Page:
Spin a merry-go-round fast enough and the riders fly off in all directions. But the spinning particles in a Rice University lab do just the opposite.
Experiments in the Rice lab of chemical engineer Sibani Lisa Biswal show micron-sized spheres coming together under the influence of a rapidly spinning magnetic field. That's no surprise because the particles themselves are magnetized.
But how they come together is of interest as the particles first gather into a disorganized aggregated cluster and then into a crystal-like regimen as the magnetic field becomes stronger.
Results of the work led by Biswal and graduate student Elaa Hilou appear in Physical Review Materials. The researchers hope it will inspire ways to look at, model and create novel two-dimensional materials like tunable catalysts or colloids that can change their surface area on demand.
Experiments revealed boundaries, shapes, phase transitions and the creation and resolution of crystal-like defects as between 300 and 1,500 magnetized spheres followed their energetic impulses under the moving field's influence.
"I have been presenting this as a miniaturized version of a fidget spinner where we use the magnetic field to generate an isotropic interaction around the particles," Biswal said. "We can create particle ensembles that are loosely to very tightly packed by the strength of that interaction."
That interested Biswal and Hilou, but not as much as what they saw happening around the edges, where line tension formed by the outermost particles determined the ultimate shape of the arrays.
"Think about a soap bubble," Biswal said. "It always forms a sphere, even when you try to deform it. That's because surface tension wants to minimize its surface area. It's the same for our system, but in two dimensions. The interactions are always trying to minimize what we call the line tension.
"Elaa finds the Gibbs interface and measures the energy at that interface where it goes from many particles thick (at low magnetic field strengths) to nearly a single particle thick by changing the strength of the interaction," she said. "She's done a lot of analysis of the line tension and how it relates to the energetics of the system."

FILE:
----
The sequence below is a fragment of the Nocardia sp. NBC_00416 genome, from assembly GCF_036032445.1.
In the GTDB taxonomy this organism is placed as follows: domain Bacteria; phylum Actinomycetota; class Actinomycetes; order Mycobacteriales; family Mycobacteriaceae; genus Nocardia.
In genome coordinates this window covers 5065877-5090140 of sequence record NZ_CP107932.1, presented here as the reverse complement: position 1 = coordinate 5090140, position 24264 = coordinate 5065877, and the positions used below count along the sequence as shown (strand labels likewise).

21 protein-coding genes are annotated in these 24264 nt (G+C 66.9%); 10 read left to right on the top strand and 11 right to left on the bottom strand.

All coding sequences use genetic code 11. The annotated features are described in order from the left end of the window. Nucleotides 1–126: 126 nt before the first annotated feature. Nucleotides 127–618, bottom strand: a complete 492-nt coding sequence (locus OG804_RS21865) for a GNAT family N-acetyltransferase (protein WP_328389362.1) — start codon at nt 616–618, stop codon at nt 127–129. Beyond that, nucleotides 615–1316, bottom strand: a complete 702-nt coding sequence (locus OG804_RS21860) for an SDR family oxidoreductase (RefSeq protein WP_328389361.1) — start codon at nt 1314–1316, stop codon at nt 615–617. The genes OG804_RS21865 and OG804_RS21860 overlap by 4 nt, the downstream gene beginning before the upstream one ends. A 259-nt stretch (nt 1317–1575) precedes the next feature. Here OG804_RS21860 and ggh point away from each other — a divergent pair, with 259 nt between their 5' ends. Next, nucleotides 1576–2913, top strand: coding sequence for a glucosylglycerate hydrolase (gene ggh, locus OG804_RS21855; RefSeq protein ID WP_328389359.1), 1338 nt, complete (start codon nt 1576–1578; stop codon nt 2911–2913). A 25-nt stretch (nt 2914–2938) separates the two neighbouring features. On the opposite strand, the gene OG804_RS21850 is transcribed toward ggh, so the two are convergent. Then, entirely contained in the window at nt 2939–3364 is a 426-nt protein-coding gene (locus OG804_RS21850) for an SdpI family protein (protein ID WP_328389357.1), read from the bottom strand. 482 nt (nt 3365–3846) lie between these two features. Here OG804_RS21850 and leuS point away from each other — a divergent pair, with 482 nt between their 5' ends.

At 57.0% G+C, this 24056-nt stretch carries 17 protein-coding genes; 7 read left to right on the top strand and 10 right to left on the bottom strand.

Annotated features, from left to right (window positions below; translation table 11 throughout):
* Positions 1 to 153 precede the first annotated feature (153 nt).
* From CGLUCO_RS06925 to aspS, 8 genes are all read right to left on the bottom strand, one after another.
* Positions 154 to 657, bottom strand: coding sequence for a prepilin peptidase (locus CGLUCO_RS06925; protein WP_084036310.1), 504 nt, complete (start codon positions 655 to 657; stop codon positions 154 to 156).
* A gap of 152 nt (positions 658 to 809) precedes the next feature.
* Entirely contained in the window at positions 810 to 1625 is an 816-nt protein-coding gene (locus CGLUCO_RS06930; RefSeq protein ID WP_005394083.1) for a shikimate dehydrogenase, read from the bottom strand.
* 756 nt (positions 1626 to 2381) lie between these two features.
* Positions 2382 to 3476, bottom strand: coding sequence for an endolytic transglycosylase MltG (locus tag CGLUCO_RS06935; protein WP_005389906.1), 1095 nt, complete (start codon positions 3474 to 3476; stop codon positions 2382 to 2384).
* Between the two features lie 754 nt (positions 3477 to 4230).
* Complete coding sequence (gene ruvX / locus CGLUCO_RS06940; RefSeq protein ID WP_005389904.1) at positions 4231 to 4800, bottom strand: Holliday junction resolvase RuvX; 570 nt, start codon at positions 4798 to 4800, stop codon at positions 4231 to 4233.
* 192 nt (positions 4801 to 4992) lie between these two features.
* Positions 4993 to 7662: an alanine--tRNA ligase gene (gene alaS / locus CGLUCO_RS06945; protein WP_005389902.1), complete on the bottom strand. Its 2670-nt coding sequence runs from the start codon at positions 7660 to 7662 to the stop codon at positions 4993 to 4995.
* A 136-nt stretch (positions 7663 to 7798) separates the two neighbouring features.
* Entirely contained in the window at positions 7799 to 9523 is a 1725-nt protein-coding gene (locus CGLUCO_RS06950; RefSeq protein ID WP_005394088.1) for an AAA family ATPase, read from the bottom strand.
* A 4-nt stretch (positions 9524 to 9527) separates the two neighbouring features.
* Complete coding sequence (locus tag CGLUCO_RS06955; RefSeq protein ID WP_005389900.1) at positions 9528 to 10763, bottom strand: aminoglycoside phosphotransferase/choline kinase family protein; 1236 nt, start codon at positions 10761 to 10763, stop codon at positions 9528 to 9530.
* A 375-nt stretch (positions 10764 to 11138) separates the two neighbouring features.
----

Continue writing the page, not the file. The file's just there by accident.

The next step is to create physical, movable models for real systems to see how the constituents react when perturbed. "There's a lot of interest in trying to create models for atomic and molecular systems," Biswal said. "Most of that has been done through computational simulations, but here we have an experimental system that can realize structure and processes such as coalescence."
"For example, in catalysis, if you want to increase the surface area, you want more voids in order to facilitate contact between a catalyst and a reaction," Hilou said. "By increasing the concentration and controlling the field, we can start to see voids and control the interface relative to the bulk."
The technique could model emulsions, she said. "Say you have oil and water and you want to phase-separate them," Hilou said. "In the case of cosmetics and the food industry, you want the emulsions to be stable. We want to be able to mimic their dynamics by controlling particle size and the field strength."
Biswal said the technique might also be used to model systems in which temperature, rather than electromagnetism, is the driver. In fields like metallurgy, defects are removed "by turning up the temperature to give molecules more freedom to move grain boundaries and voids," she said. "Then they decrease the temperature to lock in the structures.
"What we have is a dial that not only mimics the effects of temperature with a magnetic field but also offers the ability to watch through a microscope what happens in an actual system," Biswal said.
Rice graduate alumnus Di Du, now a research statistical analyst at the University of Texas MD Anderson Cancer Center, and graduate student Steve Kuei are co-authors of the paper. The National Science Foundation supported the research.